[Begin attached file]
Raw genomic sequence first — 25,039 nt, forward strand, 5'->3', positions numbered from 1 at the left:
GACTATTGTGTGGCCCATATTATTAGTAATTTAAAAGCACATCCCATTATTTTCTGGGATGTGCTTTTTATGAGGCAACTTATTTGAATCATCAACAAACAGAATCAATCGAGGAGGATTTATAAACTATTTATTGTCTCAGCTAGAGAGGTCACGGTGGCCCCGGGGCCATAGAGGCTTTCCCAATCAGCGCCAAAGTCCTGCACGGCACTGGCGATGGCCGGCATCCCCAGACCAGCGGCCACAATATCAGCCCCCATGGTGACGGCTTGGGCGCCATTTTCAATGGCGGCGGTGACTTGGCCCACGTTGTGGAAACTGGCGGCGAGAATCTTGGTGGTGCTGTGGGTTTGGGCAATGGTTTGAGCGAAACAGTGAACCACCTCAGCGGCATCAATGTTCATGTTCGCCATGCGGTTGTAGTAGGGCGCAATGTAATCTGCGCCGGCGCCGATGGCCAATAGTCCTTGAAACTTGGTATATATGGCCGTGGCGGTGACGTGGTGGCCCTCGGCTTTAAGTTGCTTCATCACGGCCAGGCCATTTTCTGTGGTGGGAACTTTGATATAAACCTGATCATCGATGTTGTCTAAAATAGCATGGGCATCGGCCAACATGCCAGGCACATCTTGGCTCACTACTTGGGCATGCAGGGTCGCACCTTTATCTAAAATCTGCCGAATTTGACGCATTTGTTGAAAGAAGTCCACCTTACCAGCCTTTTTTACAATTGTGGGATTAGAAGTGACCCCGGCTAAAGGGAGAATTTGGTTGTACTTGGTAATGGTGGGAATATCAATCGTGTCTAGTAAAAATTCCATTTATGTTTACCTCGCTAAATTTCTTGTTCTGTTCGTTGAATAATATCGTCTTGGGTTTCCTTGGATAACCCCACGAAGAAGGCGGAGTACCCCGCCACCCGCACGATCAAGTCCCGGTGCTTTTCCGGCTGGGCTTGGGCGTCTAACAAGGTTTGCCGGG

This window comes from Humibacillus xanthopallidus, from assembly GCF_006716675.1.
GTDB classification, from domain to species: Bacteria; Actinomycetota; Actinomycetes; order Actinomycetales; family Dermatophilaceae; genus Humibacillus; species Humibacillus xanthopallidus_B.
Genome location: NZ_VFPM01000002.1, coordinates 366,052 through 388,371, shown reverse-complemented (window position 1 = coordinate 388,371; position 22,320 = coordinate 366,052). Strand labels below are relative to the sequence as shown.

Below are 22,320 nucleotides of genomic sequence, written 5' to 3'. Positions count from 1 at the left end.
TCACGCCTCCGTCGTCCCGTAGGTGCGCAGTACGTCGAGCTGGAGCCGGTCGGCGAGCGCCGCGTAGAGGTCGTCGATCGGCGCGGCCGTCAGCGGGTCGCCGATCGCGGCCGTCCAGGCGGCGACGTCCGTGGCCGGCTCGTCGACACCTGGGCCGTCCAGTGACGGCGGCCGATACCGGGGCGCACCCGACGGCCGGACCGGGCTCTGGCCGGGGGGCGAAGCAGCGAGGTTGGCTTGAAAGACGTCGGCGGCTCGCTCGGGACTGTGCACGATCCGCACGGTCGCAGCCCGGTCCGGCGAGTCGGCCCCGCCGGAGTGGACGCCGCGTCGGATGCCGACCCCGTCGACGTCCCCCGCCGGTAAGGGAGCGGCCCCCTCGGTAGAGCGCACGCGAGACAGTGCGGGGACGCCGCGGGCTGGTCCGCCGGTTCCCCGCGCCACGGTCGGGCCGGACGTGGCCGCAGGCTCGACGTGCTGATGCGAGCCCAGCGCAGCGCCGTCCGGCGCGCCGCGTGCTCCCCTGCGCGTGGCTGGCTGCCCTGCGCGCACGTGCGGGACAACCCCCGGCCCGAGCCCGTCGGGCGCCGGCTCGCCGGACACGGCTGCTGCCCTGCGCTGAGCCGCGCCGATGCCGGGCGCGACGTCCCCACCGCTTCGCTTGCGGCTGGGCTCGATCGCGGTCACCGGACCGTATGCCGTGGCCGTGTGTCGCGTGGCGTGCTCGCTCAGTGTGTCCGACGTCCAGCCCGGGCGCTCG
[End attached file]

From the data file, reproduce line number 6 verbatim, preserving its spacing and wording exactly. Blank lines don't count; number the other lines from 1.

Below are 22,320 nucleotides of genomic sequence, written 5' to 3'. Positions count from 1 at the left end.